Smarter Metering for Skagit County

Feb. 13, 2014
Mobile meter reading solution improves efficiencies for Washington utility

About the author: Dan Merritt is marketing manager, metering, for Badger Meter. Merritt can be reached at [email protected] or 414.371.6164.

Public Utility District No. 1 of Skagit County (Skagit PUD) in Washington state was facing a number of challenges related to its meter reading system. Because the utility was using a touch-read/visual-read system, it was highly dependent on its water meter readers’ acquired route knowledge. Two of the Skagit PUD’s three meter readers were planning to retire soon, and it would take at least a year to hire and train new employees to fill their experienced shoes. At the same time, the community was growing at a steady pace, and a significant number of its existing meters were reaching the end of their useful life-cycle. 

In light of aging infrastructure; ongoing growth that would require an increasing number of new meter installations, maintenance and other tasks; and eminent employee retirements, Skagit PUD decided it was prudent to upgrade its system. An automatic meter reading (AMR) system from Badger Meter was chosen as the solution.

Customer Service & Conservation

Located between Seattle and Vancouver, British Columbia, Canada, Skagit PUD is one of 28 public utilities in Washington. With 24,000 accounts in Skagit County and accolades for its great tasting water, the utility provides 9 million gal of water to 65,000 residential, commercial and agricultural customers each day.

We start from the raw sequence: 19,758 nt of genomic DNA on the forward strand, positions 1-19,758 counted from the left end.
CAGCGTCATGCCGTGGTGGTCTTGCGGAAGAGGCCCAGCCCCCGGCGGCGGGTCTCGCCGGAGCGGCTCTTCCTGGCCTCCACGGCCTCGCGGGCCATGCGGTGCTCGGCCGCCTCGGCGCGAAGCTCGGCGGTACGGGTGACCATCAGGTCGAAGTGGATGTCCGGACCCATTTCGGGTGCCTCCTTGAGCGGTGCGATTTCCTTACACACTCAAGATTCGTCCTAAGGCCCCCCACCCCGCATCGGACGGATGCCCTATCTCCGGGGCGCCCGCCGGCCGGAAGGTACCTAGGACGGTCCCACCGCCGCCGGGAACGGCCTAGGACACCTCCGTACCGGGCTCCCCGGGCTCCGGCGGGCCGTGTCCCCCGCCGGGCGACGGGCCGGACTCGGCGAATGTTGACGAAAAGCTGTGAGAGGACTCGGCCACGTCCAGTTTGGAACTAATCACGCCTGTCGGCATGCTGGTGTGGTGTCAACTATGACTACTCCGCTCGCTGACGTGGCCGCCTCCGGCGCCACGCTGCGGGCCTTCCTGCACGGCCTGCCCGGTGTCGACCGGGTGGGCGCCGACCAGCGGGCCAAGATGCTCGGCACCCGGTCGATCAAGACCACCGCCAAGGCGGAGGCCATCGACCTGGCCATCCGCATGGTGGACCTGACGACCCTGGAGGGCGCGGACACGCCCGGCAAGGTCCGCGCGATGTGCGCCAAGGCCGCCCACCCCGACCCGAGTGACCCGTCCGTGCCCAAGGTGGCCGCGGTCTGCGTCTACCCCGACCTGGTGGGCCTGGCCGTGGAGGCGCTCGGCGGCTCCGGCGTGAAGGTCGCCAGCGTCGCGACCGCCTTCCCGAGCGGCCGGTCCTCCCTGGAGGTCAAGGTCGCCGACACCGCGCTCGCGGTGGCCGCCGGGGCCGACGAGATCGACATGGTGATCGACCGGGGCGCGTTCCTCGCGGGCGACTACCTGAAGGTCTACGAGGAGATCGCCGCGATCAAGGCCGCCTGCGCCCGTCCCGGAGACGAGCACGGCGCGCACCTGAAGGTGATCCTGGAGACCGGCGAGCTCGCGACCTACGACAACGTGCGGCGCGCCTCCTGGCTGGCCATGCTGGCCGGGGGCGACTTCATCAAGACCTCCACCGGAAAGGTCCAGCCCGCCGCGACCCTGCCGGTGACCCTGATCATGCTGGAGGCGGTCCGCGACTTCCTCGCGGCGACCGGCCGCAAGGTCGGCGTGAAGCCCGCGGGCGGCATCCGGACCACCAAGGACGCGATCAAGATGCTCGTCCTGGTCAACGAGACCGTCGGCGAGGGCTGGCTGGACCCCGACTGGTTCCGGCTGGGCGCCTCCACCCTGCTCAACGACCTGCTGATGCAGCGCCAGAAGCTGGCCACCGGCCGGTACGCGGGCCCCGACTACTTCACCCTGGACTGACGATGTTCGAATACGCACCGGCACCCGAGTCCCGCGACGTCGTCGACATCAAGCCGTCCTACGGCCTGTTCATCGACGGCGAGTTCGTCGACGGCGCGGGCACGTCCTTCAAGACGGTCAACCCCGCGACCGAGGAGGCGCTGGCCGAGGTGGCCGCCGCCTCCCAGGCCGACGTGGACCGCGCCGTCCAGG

Skagit PUD’s upgrade from manual meter reading began in 2005 with the deployment of the Badger Meter Orion CE mobile system. Besides the motivation to increase efficiency and quality, precise measurement was a vital factor to support the utility’s conservation and reporting requirements. 

“Accuracy was one of the main reasons we went with Badger Meter,” said Kevin Tate, community relations manager for Skagit PUD. “We bench-tested Badger Meter and a host of others ... Its meters are extremely accurate, even at low flows. We were also quite impressed with the meter quality.” 

The utility’s in-house construction crew handled the installation; within four years, the new system was fully deployed. Skagit PUD is using Badger Meter Recordall Disc Series meters from 5/8 to 2 in. for residential applications and Recordall Compound and Turbo Series meters for commercial applications, along with Orion water endpoints. Other system components include a Panasonic Toughbook laptop, Trimble Ranger handheld computers and ReadCenter software. 

For distribution and source metering applications, the utility replaced about a dozen existing propeller meters with M-Series electromagnetic (mag) flowmeters in sizes from ½ in. up to 8 in. The completely open flow tube design of the mag meters virtually eliminates pressure loss and with no moving parts, maintenance is kept to a minimum.

According to Mike Fox, operations manager for Skagit PUD, accuracy was a motivating factor behind the change. “The mag meters are more accurate than the previous meters we were using for distribution measurement,” Fox said. “And with state laws that require us to maintain less than 10% accountable water loss, measurement is critical.”